Clauses Noted: 9
Publication: Slough Express
Councillor Mohan Singh Sihota of Slough complained that he was named and his vice-chairmanship of a council committee mentioned in a report in the Slough Express, in breach of Clause 11 (Innocent relatives and friends) of the Code of Practice. The piece, headlined "Councillor's son is arrested", was published on 16 October 1997 and referred to his son and others.
The complainant pointed out that a previous piece in the newspaper had described how 53 men were arrested as a result of a Customs & Excise investigation, mentioning the names and addresses of the eight who were remanded in custody, one of whom was is his 25 year old adult, married son. However the piece he was complaining about featured his son's arrest by naming the complainant, who was the only parent mentioned. The complainant considered he had been discriminated against.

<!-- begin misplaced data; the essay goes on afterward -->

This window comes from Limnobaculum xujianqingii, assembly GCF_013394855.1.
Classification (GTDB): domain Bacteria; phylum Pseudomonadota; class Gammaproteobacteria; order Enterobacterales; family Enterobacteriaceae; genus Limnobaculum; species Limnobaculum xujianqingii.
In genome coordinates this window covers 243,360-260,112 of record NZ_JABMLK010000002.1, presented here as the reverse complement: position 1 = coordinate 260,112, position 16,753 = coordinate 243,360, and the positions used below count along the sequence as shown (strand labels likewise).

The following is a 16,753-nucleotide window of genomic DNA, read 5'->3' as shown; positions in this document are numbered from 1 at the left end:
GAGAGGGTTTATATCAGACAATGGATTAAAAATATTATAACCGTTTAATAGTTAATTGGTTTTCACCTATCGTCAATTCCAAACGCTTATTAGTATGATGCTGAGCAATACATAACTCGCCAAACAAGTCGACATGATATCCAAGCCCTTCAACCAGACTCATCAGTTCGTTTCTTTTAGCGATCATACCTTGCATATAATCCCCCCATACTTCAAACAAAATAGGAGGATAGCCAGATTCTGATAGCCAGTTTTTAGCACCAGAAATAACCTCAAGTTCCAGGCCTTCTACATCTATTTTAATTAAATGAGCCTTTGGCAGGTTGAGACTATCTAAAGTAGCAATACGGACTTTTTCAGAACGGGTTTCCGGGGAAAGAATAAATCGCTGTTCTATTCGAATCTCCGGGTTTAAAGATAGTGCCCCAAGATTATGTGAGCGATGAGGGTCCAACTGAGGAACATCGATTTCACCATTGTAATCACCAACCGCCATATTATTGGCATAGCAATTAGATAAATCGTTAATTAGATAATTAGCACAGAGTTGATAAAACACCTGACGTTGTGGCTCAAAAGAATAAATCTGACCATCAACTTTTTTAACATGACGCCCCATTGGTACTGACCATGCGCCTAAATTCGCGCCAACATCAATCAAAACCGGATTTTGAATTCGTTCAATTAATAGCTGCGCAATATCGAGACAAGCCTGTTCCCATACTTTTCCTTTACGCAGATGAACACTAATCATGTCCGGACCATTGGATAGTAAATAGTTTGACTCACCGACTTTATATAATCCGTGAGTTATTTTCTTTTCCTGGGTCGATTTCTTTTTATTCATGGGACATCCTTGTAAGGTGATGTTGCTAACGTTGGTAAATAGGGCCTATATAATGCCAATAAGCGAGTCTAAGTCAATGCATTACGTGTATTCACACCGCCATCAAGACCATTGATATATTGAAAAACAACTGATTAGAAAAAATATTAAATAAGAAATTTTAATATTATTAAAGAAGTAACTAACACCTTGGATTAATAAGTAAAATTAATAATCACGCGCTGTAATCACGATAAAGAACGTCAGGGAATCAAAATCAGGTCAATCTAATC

The editor responded that had the complainant contacted the newspaper she could have resolved the matter. There had been no intention to discredit him. The editor did not consider that the piece featured him to an unjustified degree and it was her firm belief that as an elected councillor, the complainant had a public role. As a representative of the public, she believed they had a right to know that his son was involved in bootlegging. Also, many people locally would have made the connection between the complainant and his son on reading the latter's name.
Clause 11 of the Code stipulates that the press should avoid identifying relatives or friends of persons convicted or accused of crime unless it is contrary to the public's right to know. The complaint therefore turned on whether there was a legitimate public interest in the identification of the complainant as the father of the man arrested. The Commission recognised that no blame had been attached to the complainant who would not have been responsible for the conduct of an independent adult son. While it had some sypmpathy with Mr Singh Sihota in these difficult circumstances, it did not find the newspaper had breached the Code since it had simply reported, as a fact, the family relationship of the complainant, a man who, as a Councillor, was clearly an important community figure.
The complaint was rejected.
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